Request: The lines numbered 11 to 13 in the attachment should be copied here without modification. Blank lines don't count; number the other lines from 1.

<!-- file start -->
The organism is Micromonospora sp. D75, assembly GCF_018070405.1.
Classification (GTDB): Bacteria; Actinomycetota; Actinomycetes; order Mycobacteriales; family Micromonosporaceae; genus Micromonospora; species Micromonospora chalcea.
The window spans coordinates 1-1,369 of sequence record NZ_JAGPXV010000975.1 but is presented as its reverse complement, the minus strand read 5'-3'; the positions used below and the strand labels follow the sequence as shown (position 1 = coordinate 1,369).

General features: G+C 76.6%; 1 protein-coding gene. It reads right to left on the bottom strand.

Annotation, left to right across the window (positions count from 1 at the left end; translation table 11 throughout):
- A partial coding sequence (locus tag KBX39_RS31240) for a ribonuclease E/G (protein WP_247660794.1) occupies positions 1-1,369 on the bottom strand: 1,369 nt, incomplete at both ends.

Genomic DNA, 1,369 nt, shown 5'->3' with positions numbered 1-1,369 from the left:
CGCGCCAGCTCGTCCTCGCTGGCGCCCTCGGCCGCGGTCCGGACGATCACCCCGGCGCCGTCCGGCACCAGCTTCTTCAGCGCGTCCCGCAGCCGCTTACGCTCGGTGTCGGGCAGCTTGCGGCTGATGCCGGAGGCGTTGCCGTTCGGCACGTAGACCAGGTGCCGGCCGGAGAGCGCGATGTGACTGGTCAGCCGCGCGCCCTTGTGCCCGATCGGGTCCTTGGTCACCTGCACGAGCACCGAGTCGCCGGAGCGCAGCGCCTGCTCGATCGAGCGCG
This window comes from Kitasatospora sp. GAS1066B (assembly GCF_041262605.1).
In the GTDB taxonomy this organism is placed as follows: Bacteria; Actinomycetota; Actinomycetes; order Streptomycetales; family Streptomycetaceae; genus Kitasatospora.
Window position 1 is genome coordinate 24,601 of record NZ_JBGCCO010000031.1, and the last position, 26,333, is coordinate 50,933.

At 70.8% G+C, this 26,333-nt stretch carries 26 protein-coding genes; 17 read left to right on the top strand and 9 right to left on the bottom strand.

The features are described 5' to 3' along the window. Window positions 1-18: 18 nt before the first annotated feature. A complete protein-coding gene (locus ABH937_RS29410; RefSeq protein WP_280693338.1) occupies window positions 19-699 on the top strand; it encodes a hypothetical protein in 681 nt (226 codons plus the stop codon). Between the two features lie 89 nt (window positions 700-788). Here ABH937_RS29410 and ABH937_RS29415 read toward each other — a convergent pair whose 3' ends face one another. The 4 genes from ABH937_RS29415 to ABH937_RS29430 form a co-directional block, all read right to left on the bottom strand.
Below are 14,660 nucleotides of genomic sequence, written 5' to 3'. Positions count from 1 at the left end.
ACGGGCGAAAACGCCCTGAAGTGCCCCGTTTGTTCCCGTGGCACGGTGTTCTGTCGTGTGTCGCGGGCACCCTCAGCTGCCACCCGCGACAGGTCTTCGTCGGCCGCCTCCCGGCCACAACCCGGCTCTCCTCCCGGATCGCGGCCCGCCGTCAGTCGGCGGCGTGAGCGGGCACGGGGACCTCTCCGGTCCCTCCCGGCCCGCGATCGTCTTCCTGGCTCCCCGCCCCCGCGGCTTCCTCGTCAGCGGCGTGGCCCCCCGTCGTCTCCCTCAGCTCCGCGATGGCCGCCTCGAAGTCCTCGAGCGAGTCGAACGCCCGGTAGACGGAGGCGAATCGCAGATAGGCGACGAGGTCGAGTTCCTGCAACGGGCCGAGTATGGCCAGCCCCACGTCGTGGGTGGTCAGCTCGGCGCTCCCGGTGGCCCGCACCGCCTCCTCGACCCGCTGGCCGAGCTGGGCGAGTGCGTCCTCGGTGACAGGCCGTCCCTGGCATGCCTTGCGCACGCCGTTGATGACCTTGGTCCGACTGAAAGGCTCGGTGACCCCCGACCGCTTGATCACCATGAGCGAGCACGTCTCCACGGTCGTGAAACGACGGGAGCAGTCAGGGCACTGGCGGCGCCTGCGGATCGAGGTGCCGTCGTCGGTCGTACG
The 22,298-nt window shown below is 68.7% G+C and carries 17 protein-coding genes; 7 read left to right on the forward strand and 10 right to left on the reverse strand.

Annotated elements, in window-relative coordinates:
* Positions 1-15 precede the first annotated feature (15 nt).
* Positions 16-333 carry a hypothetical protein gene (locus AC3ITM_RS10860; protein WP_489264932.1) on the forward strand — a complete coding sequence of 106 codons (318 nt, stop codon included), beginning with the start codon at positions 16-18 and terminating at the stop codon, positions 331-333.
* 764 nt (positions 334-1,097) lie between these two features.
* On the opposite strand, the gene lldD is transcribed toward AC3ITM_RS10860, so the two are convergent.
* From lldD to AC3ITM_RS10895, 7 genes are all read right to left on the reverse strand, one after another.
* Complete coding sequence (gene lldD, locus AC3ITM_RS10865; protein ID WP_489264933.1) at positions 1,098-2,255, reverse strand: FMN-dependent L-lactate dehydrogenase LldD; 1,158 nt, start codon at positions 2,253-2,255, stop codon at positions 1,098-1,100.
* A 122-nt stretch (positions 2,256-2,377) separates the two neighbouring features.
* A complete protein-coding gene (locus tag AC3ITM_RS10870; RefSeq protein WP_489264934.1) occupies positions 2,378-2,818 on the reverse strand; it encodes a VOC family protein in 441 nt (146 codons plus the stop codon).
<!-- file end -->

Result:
Window position 1 is genome coordinate 24,601 of record NZ_JBGCCO010000031.1, and the last position, 26,333, is coordinate 50,933.

At 70.8% G+C, this 26,333-nt stretch carries 26 protein-coding genes; 17 read left to right on the top strand and 9 right to left on the bottom strand.

The features are described 5' to 3' along the window. Window positions 1-18: 18 nt before the first annotated feature. A complete protein-coding gene (locus ABH937_RS29410; RefSeq protein WP_280693338.1) occupies window positions 19-699 on the top strand; it encodes a hypothetical protein in 681 nt (226 codons plus the stop codon). Between the two features lie 89 nt (window positions 700-788). Here ABH937_RS29410 and ABH937_RS29415 read toward each other — a convergent pair whose 3' ends face one another. The 4 genes from ABH937_RS29415 to ABH937_RS29430 form a co-directional block, all read right to left on the bottom strand.